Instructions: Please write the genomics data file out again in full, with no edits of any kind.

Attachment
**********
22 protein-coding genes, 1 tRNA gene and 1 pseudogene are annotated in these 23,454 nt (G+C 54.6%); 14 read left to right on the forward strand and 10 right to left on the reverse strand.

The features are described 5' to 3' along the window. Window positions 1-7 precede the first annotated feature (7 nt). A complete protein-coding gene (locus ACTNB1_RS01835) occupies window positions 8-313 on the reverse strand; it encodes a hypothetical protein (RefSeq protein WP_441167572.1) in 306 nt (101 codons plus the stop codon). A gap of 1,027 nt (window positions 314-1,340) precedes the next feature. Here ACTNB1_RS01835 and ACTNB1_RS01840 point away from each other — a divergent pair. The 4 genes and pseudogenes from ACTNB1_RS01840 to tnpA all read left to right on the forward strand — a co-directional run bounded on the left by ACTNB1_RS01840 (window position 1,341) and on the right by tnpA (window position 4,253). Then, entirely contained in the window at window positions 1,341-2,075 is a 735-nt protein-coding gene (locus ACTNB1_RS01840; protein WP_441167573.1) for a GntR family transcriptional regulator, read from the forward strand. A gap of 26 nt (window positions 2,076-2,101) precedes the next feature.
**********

22 protein-coding genes, 1 tRNA gene and 1 pseudogene are annotated in these 23,454 nt (G+C 54.6%); 14 read left to right on the forward strand and 10 right to left on the reverse strand.

The features are described 5' to 3' along the window. Window positions 1-7 precede the first annotated feature (7 nt). A complete protein-coding gene (locus ACTNB1_RS01835) occupies window positions 8-313 on the reverse strand; it encodes a hypothetical protein (RefSeq protein WP_441167572.1) in 306 nt (101 codons plus the stop codon). A gap of 1,027 nt (window positions 314-1,340) precedes the next feature. Here ACTNB1_RS01835 and ACTNB1_RS01840 point away from each other — a divergent pair. The 4 genes and pseudogenes from ACTNB1_RS01840 to tnpA all read left to right on the forward strand — a co-directional run bounded on the left by ACTNB1_RS01840 (window position 1,341) and on the right by tnpA (window position 4,253). Then, entirely contained in the window at window positions 1,341-2,075 is a 735-nt protein-coding gene (locus ACTNB1_RS01840; protein WP_441167573.1) for a GntR family transcriptional regulator, read from the forward strand. A gap of 26 nt (window positions 2,076-2,101) precedes the next feature.